The Center for Housing Policy released Housing Landscape 2014: The Housing Affordability Challenges of America’s Working Households on February 19. The report examines housing affordability for households whose members work at least 20 hours per week, and combined household income does not exceed 120% of the Area Median Income (AMI). Authors Lisa Sturtevant and Janet Viveiros found that in 2012, 79.4% of extremely low-income (ELI) working renter households faced a severe housing cost burden, compared to 25.4% of all working renter households. Severely cost burdened households spend at least 50% of their income towards housing costs.
The proportion of working renter households facing a severe housing cost burden peaked in 2011 (26.4%), before falling slightly in 2012 (25.4%). According to the authors, the decline can be attributed to increases in median household income. Between 2009 and 2012, median incomes of working renter households rose by 5.1%. Despite these gains, there were still 5.9 million severely burdened working renter households in 2012, an increase of nearly 350,000 households since 2009.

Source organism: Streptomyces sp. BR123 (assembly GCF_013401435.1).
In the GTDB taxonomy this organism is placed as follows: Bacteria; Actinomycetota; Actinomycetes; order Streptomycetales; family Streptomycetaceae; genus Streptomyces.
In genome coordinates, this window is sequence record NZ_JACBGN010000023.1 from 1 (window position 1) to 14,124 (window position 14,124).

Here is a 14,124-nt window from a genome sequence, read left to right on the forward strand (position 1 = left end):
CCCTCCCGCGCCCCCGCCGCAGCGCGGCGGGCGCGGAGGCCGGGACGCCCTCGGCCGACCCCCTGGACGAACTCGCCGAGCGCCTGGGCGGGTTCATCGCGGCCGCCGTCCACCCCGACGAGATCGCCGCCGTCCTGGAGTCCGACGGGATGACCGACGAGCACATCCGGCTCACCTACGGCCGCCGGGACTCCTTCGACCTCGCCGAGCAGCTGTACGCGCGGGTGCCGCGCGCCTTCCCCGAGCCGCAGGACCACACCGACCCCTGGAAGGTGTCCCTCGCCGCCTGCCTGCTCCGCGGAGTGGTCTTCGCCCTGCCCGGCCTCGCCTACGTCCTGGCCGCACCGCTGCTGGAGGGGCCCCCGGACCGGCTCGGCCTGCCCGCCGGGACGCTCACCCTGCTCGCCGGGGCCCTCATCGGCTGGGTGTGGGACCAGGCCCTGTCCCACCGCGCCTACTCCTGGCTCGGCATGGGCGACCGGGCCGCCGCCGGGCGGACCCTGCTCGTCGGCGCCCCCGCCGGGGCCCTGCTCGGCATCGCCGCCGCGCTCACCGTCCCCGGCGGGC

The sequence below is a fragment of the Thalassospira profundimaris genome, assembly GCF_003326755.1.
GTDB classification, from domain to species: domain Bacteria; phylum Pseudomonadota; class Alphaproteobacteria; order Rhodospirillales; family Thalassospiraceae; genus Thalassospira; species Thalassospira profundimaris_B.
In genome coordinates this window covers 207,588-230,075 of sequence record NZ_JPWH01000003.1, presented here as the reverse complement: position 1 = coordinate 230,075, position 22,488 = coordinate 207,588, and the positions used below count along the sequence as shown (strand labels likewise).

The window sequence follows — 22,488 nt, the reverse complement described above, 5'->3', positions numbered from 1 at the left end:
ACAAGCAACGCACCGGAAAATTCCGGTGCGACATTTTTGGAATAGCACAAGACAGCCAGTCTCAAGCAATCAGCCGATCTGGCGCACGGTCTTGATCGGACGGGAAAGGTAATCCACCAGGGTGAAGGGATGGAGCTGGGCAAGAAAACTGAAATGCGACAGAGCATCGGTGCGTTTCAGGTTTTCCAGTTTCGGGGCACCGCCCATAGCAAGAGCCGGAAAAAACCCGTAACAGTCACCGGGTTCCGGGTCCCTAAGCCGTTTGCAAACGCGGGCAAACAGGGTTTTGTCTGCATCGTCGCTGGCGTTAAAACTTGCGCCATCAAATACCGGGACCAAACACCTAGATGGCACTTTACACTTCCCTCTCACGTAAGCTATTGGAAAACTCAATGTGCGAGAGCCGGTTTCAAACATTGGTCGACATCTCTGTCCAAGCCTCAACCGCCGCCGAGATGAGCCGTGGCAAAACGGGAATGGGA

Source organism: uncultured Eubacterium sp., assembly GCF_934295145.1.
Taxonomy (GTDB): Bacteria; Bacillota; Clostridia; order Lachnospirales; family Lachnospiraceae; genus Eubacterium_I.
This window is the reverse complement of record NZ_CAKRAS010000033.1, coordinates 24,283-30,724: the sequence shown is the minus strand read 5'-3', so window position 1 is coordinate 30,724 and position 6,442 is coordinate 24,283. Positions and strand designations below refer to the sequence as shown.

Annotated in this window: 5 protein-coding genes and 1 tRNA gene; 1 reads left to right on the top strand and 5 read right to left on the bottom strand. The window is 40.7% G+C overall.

The data exclude the number of underemployed and unemployed households, and these households are likely to face a severe housing cost burden. The exclusion of these households from the analyses may mean the report minimizes the extent to which the lowest income households are affected by severe housing cost burdens.
The report can be found on National Housing Conference’s website: http://www.nhc.org/media/files/Landscape2014.pdf